Tambuwal accuses Jonathan of abating corruption in Nigeria
The Speaker of the House of Representatives, Aminu Tambuwal, has accused President Goodluck Jonathan of encouraging corruption in the country.
According to him, Jonathan’s “body language” portrays that he is not ready to fight against corruption.
The speaker used the oil subsidy, Security and Exchange Commission scandal, the Pension scam as well as the Oduaghate saga as typical examples.
He equally took a swipe on the Economic and Financial Crimes Commission, accusing it of being greatly corrupt.
He was reacting to issues raised during the question and answer session at an event organised by the Nigerian Bar Association to mark the 2013 International Anti-corruption Day in Abuja.
Tambuwal said, “The Executive, by constituting committees to investigate what ordinarily would have been investigated by the EFCC, the ICPC (Independent Corrupt Practices and Other-Related Offences Commission) and the Code of Conduct Bureau, is engaged in a duplication of effort.
“We ( the National Assembly) do our own; we have been mandated by the 1999 Constitution to do it. They ( the anti-corruption agencies) have been established by law to do what they do.
“The Executive has no business in establishing their own. They (the Executive) should just refer corruption issues, if they mean business, to the EFCC.
“Let the Executive have the will of referring these matters, from the office of Mr. President, to the EFCC and see what will happen.
“By the action of setting up different committees for straightforward cases, the President’s body language doesn’t tend to support the fight against corruption.”
The speaker turned to EFCC Chairman, Ibrahim Lamorde who was also present at the event and said the agency had turned a blind eye to several fraud allegations that the National Assembly had investigated.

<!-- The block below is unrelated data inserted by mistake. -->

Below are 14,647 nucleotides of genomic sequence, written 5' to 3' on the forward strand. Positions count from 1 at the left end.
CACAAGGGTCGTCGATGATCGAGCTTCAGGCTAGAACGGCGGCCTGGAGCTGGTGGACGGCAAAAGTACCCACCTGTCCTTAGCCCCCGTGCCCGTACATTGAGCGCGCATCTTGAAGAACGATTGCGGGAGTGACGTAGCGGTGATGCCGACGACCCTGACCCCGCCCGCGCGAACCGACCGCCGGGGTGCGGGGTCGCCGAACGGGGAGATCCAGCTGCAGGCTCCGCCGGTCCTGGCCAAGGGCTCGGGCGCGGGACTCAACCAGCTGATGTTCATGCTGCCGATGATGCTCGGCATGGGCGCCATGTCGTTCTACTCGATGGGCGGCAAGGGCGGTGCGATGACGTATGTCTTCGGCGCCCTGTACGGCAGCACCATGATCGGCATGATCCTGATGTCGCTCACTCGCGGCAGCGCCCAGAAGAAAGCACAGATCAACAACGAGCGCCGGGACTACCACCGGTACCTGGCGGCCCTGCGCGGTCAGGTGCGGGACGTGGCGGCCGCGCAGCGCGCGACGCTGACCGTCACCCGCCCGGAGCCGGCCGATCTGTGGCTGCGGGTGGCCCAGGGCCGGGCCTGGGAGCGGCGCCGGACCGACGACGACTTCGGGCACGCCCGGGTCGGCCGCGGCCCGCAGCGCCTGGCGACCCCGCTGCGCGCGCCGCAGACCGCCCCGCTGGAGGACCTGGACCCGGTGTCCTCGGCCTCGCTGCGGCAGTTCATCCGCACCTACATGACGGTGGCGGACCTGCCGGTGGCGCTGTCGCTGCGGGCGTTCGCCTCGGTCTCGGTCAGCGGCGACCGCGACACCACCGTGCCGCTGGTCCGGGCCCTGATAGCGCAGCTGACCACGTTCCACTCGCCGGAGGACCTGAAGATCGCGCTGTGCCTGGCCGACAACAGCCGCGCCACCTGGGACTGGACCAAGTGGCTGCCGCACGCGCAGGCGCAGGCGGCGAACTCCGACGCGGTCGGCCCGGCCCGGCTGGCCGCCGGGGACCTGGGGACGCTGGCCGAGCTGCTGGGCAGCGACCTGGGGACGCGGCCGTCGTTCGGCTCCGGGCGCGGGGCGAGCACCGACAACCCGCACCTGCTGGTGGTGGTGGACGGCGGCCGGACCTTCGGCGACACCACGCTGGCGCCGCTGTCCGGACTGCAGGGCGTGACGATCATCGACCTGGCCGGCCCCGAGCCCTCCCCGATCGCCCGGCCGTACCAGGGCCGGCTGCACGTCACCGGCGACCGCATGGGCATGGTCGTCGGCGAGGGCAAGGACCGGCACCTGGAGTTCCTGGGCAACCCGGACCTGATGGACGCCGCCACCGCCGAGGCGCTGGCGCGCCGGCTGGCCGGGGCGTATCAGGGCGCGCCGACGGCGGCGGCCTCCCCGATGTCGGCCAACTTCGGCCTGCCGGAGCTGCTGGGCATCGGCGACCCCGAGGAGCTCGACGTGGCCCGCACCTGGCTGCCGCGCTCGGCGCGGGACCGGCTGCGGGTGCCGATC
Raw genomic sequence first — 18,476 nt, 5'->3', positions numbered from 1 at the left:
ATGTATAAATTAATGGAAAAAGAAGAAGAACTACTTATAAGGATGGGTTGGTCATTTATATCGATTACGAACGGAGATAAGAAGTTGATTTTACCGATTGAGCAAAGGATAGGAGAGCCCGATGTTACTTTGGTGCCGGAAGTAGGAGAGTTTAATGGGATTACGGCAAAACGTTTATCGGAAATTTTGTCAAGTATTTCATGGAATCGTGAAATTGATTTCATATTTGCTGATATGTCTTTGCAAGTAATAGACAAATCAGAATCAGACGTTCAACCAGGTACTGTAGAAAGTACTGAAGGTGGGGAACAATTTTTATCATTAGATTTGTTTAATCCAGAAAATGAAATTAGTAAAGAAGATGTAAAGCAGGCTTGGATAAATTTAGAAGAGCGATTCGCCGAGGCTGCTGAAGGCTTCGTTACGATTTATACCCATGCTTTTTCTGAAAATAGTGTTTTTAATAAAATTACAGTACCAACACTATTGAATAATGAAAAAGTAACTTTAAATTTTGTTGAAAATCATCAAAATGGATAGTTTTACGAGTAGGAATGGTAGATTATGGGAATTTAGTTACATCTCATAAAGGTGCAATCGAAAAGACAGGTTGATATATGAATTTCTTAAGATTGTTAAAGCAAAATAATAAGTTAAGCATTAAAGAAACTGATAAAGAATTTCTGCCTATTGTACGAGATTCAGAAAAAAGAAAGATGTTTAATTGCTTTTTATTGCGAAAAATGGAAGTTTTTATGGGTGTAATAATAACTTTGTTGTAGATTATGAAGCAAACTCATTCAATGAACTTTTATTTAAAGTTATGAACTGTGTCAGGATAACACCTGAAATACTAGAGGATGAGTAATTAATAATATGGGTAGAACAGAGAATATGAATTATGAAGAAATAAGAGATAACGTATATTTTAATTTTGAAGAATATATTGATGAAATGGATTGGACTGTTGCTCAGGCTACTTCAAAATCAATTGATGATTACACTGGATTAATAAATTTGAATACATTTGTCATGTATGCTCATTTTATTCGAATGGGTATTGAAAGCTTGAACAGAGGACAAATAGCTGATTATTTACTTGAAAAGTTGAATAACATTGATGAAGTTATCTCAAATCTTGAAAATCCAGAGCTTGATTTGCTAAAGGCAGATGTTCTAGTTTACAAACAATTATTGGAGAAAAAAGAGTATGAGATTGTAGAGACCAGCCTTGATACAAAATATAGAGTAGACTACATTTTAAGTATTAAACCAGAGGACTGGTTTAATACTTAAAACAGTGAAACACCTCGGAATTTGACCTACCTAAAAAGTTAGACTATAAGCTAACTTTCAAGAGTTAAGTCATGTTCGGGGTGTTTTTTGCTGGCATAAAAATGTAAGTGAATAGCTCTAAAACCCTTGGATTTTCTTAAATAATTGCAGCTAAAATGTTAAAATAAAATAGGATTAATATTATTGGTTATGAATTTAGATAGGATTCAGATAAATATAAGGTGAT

He said, “Let us start with the anti-corruption agencies. I am happy that EFCC is here because they are also corrupt. Let us start by asking them what happens to the grants they receive from donor agencies which are neither budgeted nor accounted for? That is corruption.
“This is why we have asked the House Committee on EFCC to look into some of these issues and report back.
“The EFCC said it had started implementing the report on the probe of the fuel subsidy regime. Let me say it here today(Monday) that what EFCC said it was implementing was not the House report which exposed the enormous fraud in the system, but the one by Mr. Aigboje Aig-Imoukhuede.
“The last the House heard from you on the subsidy report was when you requested me, the Speaker, to ask some members of the House to come and help you do your work. You also asked for explanations on some of the recommendations.
“I said no, it is not part of our job. We have done our bit; go and do yours.
“What has happened to all the exposed corruption cases? Of course, the pension scam is there. “There are also the recent and obvious fraud in the aviation sector and that of the SEC where trillions of naira from private investors were suspected to have been mismanaged.